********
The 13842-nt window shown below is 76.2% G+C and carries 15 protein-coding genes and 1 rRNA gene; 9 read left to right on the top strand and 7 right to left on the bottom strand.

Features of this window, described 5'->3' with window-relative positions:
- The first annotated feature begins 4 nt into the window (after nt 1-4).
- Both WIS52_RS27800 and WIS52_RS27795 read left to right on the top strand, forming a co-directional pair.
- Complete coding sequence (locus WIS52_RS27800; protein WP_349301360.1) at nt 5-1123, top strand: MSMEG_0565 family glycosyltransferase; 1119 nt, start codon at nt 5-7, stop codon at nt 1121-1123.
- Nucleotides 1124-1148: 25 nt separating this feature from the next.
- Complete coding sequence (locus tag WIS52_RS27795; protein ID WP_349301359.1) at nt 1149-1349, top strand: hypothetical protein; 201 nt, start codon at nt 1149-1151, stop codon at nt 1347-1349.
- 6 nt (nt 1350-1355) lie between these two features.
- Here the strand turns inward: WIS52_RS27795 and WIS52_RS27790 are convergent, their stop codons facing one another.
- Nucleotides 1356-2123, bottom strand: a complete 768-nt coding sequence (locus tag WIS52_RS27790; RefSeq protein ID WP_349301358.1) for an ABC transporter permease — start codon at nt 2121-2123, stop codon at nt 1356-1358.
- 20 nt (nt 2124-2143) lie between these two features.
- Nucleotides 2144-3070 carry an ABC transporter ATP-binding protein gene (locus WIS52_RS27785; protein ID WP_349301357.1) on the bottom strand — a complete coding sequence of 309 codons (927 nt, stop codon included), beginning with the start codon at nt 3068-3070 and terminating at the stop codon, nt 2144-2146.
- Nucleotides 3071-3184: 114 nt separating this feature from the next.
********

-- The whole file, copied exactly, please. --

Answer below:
The 13842-nt window shown below is 76.2% G+C and carries 15 protein-coding genes and 1 rRNA gene; 9 read left to right on the top strand and 7 right to left on the bottom strand.

Features of this window, described 5'->3' with window-relative positions:
- The first annotated feature begins 4 nt into the window (after nt 1-4).
- Both WIS52_RS27800 and WIS52_RS27795 read left to right on the top strand, forming a co-directional pair.
- Complete coding sequence (locus WIS52_RS27800; protein WP_349301360.1) at nt 5-1123, top strand: MSMEG_0565 family glycosyltransferase; 1119 nt, start codon at nt 5-7, stop codon at nt 1121-1123.
- Nucleotides 1124-1148: 25 nt separating this feature from the next.
- Complete coding sequence (locus tag WIS52_RS27795; protein ID WP_349301359.1) at nt 1149-1349, top strand: hypothetical protein; 201 nt, start codon at nt 1149-1151, stop codon at nt 1347-1349.
- 6 nt (nt 1350-1355) lie between these two features.
- Here the strand turns inward: WIS52_RS27795 and WIS52_RS27790 are convergent, their stop codons facing one another.
- Nucleotides 1356-2123, bottom strand: a complete 768-nt coding sequence (locus tag WIS52_RS27790; RefSeq protein ID WP_349301358.1) for an ABC transporter permease — start codon at nt 2121-2123, stop codon at nt 1356-1358.
- 20 nt (nt 2124-2143) lie between these two features.
- Nucleotides 2144-3070 carry an ABC transporter ATP-binding protein gene (locus WIS52_RS27785; protein ID WP_349301357.1) on the bottom strand — a complete coding sequence of 309 codons (927 nt, stop codon included), beginning with the start codon at nt 3068-3070 and terminating at the stop codon, nt 2144-2146.
- Nucleotides 3071-3184: 114 nt separating this feature from the next.